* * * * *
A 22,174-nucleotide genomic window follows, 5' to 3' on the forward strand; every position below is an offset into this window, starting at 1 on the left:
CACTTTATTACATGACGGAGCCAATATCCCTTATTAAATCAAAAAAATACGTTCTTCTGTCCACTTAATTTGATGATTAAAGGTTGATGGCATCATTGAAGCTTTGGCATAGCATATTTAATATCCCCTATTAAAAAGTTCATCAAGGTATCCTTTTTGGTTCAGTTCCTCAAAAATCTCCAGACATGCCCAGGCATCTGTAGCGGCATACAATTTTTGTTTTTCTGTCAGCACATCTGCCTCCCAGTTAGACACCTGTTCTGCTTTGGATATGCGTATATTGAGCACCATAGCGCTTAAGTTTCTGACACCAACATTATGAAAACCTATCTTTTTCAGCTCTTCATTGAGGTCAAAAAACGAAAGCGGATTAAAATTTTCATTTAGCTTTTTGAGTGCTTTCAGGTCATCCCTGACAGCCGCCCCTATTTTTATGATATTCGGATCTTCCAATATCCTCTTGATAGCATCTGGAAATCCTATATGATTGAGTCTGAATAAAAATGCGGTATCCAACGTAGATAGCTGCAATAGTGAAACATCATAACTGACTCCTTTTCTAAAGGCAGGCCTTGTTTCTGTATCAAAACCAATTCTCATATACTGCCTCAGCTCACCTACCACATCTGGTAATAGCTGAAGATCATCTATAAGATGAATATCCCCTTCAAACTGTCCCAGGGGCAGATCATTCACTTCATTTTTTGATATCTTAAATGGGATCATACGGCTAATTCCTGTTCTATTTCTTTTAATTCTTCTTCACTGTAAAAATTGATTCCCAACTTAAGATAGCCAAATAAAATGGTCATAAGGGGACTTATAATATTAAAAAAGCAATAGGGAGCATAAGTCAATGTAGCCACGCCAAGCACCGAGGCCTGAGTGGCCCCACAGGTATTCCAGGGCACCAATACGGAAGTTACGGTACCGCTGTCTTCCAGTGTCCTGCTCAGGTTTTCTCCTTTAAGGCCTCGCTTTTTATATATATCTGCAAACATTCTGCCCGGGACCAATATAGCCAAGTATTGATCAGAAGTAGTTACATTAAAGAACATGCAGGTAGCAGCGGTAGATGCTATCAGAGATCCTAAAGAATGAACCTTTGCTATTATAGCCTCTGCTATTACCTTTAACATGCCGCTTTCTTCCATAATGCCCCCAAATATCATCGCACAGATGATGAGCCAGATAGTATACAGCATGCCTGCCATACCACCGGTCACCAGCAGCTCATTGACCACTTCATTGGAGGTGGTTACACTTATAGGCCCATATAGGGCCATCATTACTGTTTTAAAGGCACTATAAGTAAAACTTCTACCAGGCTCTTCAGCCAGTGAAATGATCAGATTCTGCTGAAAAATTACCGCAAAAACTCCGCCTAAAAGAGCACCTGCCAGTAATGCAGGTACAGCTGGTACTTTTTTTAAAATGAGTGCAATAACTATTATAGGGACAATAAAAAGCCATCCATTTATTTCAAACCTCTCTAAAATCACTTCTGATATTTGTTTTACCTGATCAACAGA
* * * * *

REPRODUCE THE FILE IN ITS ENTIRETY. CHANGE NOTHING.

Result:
A 22,174-nucleotide genomic window follows, 5' to 3' on the forward strand; every position below is an offset into this window, starting at 1 on the left:
CACTTTATTACATGACGGAGCCAATATCCCTTATTAAATCAAAAAAATACGTTCTTCTGTCCACTTAATTTGATGATTAAAGGTTGATGGCATCATTGAAGCTTTGGCATAGCATATTTAATATCCCCTATTAAAAAGTTCATCAAGGTATCCTTTTTGGTTCAGTTCCTCAAAAATCTCCAGACATGCCCAGGCATCTGTAGCGGCATACAATTTTTGTTTTTCTGTCAGCACATCTGCCTCCCAGTTAGACACCTGTTCTGCTTTGGATATGCGTATATTGAGCACCATAGCGCTTAAGTTTCTGACACCAACATTATGAAAACCTATCTTTTTCAGCTCTTCATTGAGGTCAAAAAACGAAAGCGGATTAAAATTTTCATTTAGCTTTTTGAGTGCTTTCAGGTCATCCCTGACAGCCGCCCCTATTTTTATGATATTCGGATCTTCCAATATCCTCTTGATAGCATCTGGAAATCCTATATGATTGAGTCTGAATAAAAATGCGGTATCCAACGTAGATAGCTGCAATAGTGAAACATCATAACTGACTCCTTTTCTAAAGGCAGGCCTTGTTTCTGTATCAAAACCAATTCTCATATACTGCCTCAGCTCACCTACCACATCTGGTAATAGCTGAAGATCATCTATAAGATGAATATCCCCTTCAAACTGTCCCAGGGGCAGATCATTCACTTCATTTTTTGATATCTTAAATGGGATCATACGGCTAATTCCTGTTCTATTTCTTTTAATTCTTCTTCACTGTAAAAATTGATTCCCAACTTAAGATAGCCAAATAAAATGGTCATAAGGGGACTTATAATATTAAAAAAGCAATAGGGAGCATAAGTCAATGTAGCCACGCCAAGCACCGAGGCCTGAGTGGCCCCACAGGTATTCCAGGGCACCAATACGGAAGTTACGGTACCGCTGTCTTCCAGTGTCCTGCTCAGGTTTTCTCCTTTAAGGCCTCGCTTTTTATATATATCTGCAAACATTCTGCCCGGGACCAATATAGCCAAGTATTGATCAGAAGTAGTTACATTAAAGAACATGCAGGTAGCAGCGGTAGATGCTATCAGAGATCCTAAAGAATGAACCTTTGCTATTATAGCCTCTGCTATTACCTTTAACATGCCGCTTTCTTCCATAATGCCCCCAAATATCATCGCACAGATGATGAGCCAGATAGTATACAGCATGCCTGCCATACCACCGGTCACCAGCAGCTCATTGACCACTTCATTGGAGGTGGTTACACTTATAGGCCCATATAGGGCCATCATTACTGTTTTAAAGGCACTATAAGTAAAACTTCTACCAGGCTCTTCAGCCAGTGAAATGATCAGATTCTGCTGAAAAATTACCGCAAAAACTCCGCCTAAAAGAGCACCTGCCAGTAATGCAGGTACAGCTGGTACTTTTTTTAAAATGAGTGCAATAACTATTATAGGGACAATAAAAAGCCATCCATTTATTTCAAACCTCTCTAAAATCACTTCTGATATTTGTTTTACCTGATCAACAGA